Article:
The roundtable then raised money in 2008 to hold a design charrette, which draws together architects to draft a solution to a design problem, for Cabot Square. The drawings of three firms were posted in the Pepsi Forum to elicit public feedback, which was integrated into a report the roundtable gave the city.

A common theme was to draw more green through the neighbourhood, which sits at the foot of the mountain and houses the estates of the Sulpician Fathers on Sherbrooke St., the Grey Nuns on René Lévesque and the CCA.

Ste. Catherine needs shops that will attract people from across the city, sidewalk cafés and trees, Lambert said. And the area needs social housing, high-end homes and student residences, she said. The area's itinerants, and the community organizations that serve them, have a place here as well, she said.

The roundtable's efforts appear to be paying off.

Montreal Mayor Gérald Tremblay, who is also mayor of the borough, plans to unveil an urban plan for the neighbourhood, as well as an urban plan for eastern downtown, in a few weeks, his spokesperson Darren Becker said yesterday

Still, Lambert is critical of Tremblay on the planning front. His administration has ignored opposition to some city projects and it's late in revising the master plan. City hall is fixated on big-ticket projects, she said.

"There's a lack of vision," she said, "there's a lack of guts ... a lack of excitement."

So the roundtable acts as a substitute for the city, where developers like her nephew discuss their plans and accept criticism from Lambert.

Bronfman told his aunt a couple of weeks that the Seville project will go ahead.

"And I was thrilled because it's so central," Lambert said.

"I see my role as trying to organize it. I initiated that effort of putting everybody together. What could I do more at this point?"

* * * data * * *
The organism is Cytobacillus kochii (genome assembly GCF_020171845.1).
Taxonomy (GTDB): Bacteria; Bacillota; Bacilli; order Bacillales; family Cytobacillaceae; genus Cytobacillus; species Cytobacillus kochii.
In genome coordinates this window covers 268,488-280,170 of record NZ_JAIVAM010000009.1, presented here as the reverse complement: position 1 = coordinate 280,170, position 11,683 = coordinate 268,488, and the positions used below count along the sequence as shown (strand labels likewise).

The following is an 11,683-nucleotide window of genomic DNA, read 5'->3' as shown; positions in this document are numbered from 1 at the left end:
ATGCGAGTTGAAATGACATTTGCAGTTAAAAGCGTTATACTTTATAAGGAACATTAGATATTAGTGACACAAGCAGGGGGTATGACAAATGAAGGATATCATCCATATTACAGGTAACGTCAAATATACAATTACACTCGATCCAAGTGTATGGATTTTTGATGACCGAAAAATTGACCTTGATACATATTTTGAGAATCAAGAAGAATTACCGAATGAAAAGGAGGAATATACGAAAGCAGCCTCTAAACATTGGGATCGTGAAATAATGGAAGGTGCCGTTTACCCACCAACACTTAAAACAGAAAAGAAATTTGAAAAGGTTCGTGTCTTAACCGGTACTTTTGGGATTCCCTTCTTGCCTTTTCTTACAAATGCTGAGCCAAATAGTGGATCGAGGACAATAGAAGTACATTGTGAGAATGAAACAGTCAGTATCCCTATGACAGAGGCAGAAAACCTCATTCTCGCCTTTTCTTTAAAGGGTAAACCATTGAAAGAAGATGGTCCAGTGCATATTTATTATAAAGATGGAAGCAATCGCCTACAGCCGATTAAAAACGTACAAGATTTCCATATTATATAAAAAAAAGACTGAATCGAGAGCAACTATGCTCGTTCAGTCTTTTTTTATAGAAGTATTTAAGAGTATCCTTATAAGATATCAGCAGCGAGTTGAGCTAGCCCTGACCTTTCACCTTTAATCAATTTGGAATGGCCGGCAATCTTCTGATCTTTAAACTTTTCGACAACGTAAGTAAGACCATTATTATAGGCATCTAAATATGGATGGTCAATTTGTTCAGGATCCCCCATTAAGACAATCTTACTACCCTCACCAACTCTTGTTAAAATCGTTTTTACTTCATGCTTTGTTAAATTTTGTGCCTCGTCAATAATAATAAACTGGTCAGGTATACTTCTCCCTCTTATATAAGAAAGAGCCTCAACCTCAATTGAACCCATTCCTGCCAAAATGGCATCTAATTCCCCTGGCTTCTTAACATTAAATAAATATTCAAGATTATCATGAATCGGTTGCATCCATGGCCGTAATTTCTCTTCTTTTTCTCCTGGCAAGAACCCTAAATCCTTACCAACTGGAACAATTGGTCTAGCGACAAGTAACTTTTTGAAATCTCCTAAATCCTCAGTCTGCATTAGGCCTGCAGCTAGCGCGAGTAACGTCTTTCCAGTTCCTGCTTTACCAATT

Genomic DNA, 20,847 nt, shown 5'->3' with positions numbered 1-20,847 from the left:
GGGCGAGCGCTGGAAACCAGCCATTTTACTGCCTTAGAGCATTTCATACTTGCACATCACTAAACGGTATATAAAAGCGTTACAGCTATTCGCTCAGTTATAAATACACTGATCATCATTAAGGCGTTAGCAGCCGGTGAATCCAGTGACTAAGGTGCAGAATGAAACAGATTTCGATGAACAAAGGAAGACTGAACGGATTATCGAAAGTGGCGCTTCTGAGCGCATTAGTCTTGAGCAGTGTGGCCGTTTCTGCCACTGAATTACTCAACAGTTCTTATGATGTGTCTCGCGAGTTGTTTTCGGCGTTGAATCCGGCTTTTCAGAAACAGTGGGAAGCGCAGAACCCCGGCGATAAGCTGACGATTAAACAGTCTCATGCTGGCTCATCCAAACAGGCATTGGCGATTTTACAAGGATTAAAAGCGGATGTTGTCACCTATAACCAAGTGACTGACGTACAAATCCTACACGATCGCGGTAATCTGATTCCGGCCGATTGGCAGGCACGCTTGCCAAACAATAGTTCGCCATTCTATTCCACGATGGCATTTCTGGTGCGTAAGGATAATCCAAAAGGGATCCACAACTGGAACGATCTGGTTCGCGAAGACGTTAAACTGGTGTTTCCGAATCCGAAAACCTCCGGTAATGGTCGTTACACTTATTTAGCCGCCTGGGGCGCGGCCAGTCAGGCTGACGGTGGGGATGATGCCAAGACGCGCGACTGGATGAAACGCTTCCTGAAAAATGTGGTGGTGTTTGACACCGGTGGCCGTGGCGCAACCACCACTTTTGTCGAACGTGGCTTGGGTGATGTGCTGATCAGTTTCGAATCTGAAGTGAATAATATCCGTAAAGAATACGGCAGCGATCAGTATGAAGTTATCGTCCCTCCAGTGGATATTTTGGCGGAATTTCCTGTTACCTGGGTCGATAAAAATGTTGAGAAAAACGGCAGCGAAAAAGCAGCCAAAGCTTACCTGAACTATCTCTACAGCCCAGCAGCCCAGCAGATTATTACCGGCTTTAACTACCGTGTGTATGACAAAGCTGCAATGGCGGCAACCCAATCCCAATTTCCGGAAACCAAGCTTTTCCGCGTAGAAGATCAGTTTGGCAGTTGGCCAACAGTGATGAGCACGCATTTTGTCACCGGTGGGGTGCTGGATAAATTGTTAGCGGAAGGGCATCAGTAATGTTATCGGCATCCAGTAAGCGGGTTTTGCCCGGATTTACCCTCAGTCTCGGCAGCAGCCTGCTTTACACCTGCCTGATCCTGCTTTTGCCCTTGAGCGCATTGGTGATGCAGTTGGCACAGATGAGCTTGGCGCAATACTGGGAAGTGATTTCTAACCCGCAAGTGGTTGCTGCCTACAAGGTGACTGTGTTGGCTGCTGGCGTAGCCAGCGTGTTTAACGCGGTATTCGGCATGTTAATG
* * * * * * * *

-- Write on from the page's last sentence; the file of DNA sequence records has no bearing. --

To view the designs and report on the charrette held for Cabot Square, go to convercite.org/article.php?id=1204749487〈_id=fr

lgyulai@thegazette.canwest.com

THE PROBLEM WITH THE VILLAGE

Hear Phyllis Lambert express her frustration with the long-standing neglect of Shaughnessy Village in a video by Phil Carpenter of The Gazette, at montrealgazette.com/videos

© Copyright (c) The Montreal Gazette
http://www.montrealgazette.com/busin...580/story.html
     
     
  #18  
Old Posted Apr 2, 2010, 2:28 PM
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About farcking time. That pile of shit has been vacant for 25 years!!! I remember seeing the Empire Strikes Back at the Seville, back in 1980.
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The opposite of political correctness is not unvarnished truth-telling. It is political expression that is careless toward the beliefs and attitudes different than one’s own. In its more extreme fashion, it is incivility, indecency or vulgarity. These are the true alternatives to political correctness. l
     
     
  #19  
Old Posted Apr 8, 2010, 11:29 PM
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THis is excellent news. About time! Now let's hope its a nice tall one!
     
     
  #20  
Old Posted Apr 11, 2010, 7:21 PM
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Its about time.